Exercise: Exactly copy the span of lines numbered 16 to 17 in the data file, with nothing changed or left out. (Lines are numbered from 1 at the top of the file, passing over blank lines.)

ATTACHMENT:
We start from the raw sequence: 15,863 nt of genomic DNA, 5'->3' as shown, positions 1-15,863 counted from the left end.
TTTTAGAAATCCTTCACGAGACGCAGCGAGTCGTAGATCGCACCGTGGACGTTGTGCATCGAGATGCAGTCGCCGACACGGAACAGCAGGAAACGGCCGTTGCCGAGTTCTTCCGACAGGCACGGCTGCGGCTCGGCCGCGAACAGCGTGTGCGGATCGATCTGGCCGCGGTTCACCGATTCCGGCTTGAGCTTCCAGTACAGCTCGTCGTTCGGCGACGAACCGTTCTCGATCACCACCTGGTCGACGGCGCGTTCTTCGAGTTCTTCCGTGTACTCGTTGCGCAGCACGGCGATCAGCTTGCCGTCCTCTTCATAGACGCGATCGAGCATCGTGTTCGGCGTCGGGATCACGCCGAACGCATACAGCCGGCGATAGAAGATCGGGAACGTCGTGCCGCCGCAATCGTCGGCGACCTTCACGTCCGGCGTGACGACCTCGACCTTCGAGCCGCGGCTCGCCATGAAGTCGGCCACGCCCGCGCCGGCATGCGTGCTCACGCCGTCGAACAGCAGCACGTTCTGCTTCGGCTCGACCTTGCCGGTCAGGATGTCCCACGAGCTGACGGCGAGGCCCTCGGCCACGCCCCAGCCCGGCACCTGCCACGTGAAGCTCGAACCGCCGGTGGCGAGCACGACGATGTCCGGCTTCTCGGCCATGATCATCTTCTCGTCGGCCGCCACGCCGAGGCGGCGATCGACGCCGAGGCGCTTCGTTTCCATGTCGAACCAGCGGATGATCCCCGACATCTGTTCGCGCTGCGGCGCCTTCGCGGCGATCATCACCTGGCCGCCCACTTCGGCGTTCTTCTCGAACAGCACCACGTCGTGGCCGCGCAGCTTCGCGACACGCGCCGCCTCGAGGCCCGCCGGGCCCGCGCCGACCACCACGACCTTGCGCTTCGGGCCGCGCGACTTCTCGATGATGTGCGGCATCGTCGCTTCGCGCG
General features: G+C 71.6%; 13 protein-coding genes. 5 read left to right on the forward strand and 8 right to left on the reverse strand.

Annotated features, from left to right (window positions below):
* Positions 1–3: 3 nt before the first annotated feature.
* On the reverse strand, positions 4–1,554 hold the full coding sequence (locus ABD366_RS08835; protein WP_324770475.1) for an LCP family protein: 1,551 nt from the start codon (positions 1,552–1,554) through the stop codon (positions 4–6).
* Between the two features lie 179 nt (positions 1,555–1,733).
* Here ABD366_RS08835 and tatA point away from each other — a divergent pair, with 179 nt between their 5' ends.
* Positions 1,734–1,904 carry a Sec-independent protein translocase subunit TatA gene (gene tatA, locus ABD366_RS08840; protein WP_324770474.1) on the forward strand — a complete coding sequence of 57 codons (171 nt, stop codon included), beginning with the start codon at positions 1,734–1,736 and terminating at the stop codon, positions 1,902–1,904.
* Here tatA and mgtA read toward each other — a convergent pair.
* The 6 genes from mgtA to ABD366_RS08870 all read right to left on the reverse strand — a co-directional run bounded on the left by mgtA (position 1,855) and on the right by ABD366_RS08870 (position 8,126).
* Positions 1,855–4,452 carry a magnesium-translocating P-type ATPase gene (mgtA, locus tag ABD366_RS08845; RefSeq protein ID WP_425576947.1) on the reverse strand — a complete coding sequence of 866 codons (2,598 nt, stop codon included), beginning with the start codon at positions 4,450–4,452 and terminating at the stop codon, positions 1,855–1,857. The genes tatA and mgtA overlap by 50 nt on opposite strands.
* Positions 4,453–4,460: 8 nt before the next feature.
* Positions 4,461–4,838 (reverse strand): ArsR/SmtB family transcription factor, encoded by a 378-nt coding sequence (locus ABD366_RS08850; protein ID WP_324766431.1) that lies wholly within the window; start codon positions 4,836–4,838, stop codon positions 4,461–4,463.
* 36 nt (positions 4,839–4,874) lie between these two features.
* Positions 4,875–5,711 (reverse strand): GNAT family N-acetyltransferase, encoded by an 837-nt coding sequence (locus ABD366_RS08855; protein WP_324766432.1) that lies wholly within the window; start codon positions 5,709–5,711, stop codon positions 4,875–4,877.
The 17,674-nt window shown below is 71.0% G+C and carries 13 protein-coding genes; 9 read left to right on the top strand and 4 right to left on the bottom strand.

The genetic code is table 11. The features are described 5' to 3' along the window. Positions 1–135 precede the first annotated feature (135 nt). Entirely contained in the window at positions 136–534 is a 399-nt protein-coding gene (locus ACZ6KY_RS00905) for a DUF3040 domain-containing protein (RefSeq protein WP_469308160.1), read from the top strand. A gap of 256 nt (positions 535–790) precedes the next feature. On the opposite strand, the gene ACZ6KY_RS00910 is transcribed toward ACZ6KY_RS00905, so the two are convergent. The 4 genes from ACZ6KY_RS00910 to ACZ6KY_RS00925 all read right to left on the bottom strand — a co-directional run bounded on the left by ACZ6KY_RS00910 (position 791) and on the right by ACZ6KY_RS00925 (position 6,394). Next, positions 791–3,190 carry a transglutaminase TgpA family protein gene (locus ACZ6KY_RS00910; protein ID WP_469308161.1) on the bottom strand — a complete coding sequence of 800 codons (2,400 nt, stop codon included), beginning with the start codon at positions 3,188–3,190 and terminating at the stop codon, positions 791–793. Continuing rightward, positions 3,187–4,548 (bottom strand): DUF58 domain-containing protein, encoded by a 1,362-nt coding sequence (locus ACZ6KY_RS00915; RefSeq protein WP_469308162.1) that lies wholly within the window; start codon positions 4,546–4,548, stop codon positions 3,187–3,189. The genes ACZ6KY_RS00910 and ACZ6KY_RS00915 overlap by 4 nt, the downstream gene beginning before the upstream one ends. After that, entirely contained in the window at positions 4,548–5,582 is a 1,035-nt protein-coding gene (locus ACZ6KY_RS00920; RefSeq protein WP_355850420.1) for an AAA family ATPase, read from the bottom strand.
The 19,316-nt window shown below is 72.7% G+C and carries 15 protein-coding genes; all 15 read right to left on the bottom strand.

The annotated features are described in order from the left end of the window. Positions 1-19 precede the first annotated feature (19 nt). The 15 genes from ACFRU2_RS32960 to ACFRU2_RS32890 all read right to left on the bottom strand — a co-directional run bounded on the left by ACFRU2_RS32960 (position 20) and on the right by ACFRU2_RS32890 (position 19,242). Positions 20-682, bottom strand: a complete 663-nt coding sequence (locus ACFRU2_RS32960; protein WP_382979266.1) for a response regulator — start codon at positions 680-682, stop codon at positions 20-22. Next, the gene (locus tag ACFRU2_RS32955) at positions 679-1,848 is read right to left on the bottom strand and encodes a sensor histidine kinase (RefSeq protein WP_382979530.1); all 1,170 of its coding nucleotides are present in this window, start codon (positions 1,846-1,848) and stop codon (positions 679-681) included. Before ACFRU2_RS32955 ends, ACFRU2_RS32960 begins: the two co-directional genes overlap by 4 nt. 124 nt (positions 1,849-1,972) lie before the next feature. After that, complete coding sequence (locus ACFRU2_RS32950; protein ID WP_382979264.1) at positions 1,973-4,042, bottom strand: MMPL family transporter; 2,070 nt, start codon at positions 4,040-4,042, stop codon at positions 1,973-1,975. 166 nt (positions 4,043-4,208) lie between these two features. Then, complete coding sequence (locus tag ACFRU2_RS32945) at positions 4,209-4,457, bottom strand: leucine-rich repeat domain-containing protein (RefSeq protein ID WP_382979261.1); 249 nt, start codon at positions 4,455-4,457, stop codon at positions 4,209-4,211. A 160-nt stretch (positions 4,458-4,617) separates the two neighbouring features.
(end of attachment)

* Positions 4,875–5,711 (reverse strand): GNAT family N-acetyltransferase, encoded by an 837-nt coding sequence (locus ABD366_RS08855; protein WP_324766432.1) that lies wholly within the window; start codon positions 5,709–5,711, stop codon positions 4,875–4,877.
The 17,674-nt window shown below is 71.0% G+C and carries 13 protein-coding genes; 9 read left to right on the top strand and 4 right to left on the bottom strand.